Caring for a loved one with dementia can be a long, complicated and stressful task. Dementia patients suffer from a lot of unpredictable cognitive and behavioral changes. As a caregiver for a person with dementia, your first move should be to understand the disease. In the United States alone, records millions of Dementia cases with seniors over 65 years of age. So, you are not alone.
Alzheimer’s is only the most common type of dementia, and it’s a progressive condition that comes in stages. This means that the symptoms are likely to keep increasing in severity with no current cure as time goes on.
Typically, people with Alzheimer’s live four to eight years after confirmation of the disease. Although in some cases, they could live up to two decades. The significant difference to the quality of life of your loved ones at this point is the caregiving and support they get.
How you can help your loved ones with dementia
If you are familiar with the condition and its stages, you should know that living alone is no longer safe. It would help if you took proper decisions to protect their health, wellbeing and provide safety.
As the disease progress, the needs of your loved ones will increase. Giving care can become all-consuming at some point, especially when their physical, cognitive and functional abilities begin to diminish over time. You can care for your loved one’s needs by getting a reliable care team by your side and coordinating closely with them.
To avoid the overwhelming, disheartening feeling that can result in ignoring your own health and wellbeing, you go on the internet and find “Dementia Care Near Me” to access the proper care for your loved ones in your location.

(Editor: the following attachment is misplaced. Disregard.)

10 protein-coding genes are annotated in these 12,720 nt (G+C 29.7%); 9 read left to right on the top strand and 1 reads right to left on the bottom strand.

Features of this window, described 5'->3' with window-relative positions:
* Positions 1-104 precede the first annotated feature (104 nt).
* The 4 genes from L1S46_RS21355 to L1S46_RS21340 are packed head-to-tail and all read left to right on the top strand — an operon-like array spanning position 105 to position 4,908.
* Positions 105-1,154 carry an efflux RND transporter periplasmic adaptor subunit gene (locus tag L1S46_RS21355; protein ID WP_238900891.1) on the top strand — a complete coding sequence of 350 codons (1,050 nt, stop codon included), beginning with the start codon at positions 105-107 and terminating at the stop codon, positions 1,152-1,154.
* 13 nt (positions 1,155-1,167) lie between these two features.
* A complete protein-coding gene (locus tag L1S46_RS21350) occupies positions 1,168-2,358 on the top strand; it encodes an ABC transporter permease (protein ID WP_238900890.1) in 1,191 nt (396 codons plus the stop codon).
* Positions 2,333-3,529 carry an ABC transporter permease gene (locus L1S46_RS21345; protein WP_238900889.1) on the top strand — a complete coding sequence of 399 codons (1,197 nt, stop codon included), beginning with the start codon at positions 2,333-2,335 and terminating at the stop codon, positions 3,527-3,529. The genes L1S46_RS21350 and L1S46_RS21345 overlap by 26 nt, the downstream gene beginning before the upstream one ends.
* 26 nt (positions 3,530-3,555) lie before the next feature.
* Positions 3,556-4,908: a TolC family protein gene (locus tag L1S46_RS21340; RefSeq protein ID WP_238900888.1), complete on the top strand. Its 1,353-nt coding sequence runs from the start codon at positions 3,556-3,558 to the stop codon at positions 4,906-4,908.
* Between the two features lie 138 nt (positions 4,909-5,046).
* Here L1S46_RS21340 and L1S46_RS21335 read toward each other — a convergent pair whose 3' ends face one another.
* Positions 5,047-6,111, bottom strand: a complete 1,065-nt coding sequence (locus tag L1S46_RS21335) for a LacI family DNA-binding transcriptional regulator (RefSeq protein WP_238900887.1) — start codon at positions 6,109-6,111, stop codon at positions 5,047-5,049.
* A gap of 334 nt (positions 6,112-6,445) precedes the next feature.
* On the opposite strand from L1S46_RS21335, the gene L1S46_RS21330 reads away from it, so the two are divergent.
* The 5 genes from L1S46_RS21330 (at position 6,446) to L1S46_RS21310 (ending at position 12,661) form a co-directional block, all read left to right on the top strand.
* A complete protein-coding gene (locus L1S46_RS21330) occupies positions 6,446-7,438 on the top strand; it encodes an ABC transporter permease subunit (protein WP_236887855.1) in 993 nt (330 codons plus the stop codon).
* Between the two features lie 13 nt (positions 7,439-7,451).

While thinking about their safety, these are some of the things you should consider.
- Focus on empathy and compassion for your loved one – have them reviewed regularly by healthcare professionals and family members.
- Understand that the progression of the disease is difficult to predict. Sometimes the patients may develop chewing or swallowing difficulties and may even resist care.
- Personality changes, memory loss, and other psychological symptoms may become part of the picture. You should ensure the person with dementia has an emergency contact number and adequate identification when they go out.
- Psych yourself up, be ready for the changes, and prepare by understanding the symptoms and stages of dementia and learn how to address them. Go through reading materials, audio and video programs to educate yourself on the ever-changing nature of dementia.
- Even at the early stages, keep them around people that understand their condition and provide a contact number to neighbors, friends, local shopkeepers, local police, and anyone they may likely come in contact with.
- Equip their home with simple fixes like tacked down carpets to prevent falls, locked tool closets, install grab bars in bathrooms, remove unsteady furniture and faulty kitchen appliances to guard against accidents.
- Locate a home care agency within your location with the dementia care near me feature on senioridy.com. They can help with safety concerns, advice, medical attention, nutrition support, and more. The home care services provide companionship, entertainment, and home duties like light housekeeping and cooking.